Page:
Two City of York Labour councillors quit party
Two Labour members of City of York Council have left the party amid claims of secrecy and a lack of sympathy.
David Scott and Ken King resigned the Labour whip on Thursday.
Mr Scott said the Labour group had become "shrouded in secrecy", and Mr King said it had been "unsympathetic" after he was diagnosed with cancer.
Labour group leader James Alexander said he felt they had resigned after being deselected. Labour now has 21 of the 47 seats on the council.
Announcing his resignation from the party, Mr Scott, a former leader of the group, said: "It's been a very difficult decision. I've been a Labour Party member for over 20 years.
"I feel that this group is shrouded in secrecy, the leadership show no leadership, and I think the Labour members ought to go now and reclaim the party."
Mr King, a councillor 33 years, said he was shown no compassion after being diagnosed with cancer in 2011. "They were definitely unsympathetic to me," he said.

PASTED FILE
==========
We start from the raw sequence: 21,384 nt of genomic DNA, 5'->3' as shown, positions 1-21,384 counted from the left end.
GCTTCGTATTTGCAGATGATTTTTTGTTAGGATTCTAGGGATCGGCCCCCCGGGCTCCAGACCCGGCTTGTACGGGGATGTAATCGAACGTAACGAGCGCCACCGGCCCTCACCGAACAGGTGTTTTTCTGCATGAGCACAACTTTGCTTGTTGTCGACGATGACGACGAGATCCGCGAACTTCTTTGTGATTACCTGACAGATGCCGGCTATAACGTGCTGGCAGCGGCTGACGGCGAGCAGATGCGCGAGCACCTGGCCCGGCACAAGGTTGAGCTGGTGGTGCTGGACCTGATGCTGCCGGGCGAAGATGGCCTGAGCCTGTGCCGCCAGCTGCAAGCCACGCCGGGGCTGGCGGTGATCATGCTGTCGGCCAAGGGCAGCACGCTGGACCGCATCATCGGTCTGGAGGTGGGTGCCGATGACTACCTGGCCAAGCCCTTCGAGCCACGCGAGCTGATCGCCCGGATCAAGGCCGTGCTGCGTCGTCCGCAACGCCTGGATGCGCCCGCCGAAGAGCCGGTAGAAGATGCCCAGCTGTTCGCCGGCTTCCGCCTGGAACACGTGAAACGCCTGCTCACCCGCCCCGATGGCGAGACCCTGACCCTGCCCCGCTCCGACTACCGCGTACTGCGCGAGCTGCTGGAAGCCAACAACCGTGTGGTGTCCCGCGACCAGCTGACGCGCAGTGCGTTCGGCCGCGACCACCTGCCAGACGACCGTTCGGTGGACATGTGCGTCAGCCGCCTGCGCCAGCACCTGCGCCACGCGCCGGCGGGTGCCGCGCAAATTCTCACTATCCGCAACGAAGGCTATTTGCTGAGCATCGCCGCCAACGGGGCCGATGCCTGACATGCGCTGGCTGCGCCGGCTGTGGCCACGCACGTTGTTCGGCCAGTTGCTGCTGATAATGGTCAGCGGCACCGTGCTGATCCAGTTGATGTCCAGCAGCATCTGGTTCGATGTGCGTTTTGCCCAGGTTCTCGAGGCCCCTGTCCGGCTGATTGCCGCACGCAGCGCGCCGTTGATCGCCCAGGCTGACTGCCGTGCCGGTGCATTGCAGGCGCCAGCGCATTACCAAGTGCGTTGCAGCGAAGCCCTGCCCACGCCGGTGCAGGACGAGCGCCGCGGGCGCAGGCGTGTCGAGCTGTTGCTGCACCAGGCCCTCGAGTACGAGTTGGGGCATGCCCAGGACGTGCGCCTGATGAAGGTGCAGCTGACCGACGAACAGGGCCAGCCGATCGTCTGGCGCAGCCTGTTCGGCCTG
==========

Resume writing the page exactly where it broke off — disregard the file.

He said that the chair of the group, Ruth Potter, had told members not to select him to stand for election in 2015 because he was "inadequate". Mrs Potter declined to comment on Mr King's claims, saying that his argument was with the party's national executive, not her.
The resignations come a month after Helen Douglas, who also represents the Clifton ward, defected to the Conservatives.
Mr Alexander said: "They have both been long-standing servants of the party and, obviously, it saddens me when these things happen."
He went on to say both Mr King and Mr Scott should stand down and force by-elections.
"People elected Labour in the city to lead the council. It's up to people to decide whether Labour still continues to do so. It shouldn't be up to individual politicians because of their own gripes."
The council has 10 Conservative councillors, eight Liberal Democrats, five independents and two greens.
A by-election is to be held on 16 October in the Westfield ward to fill a vacant seat there.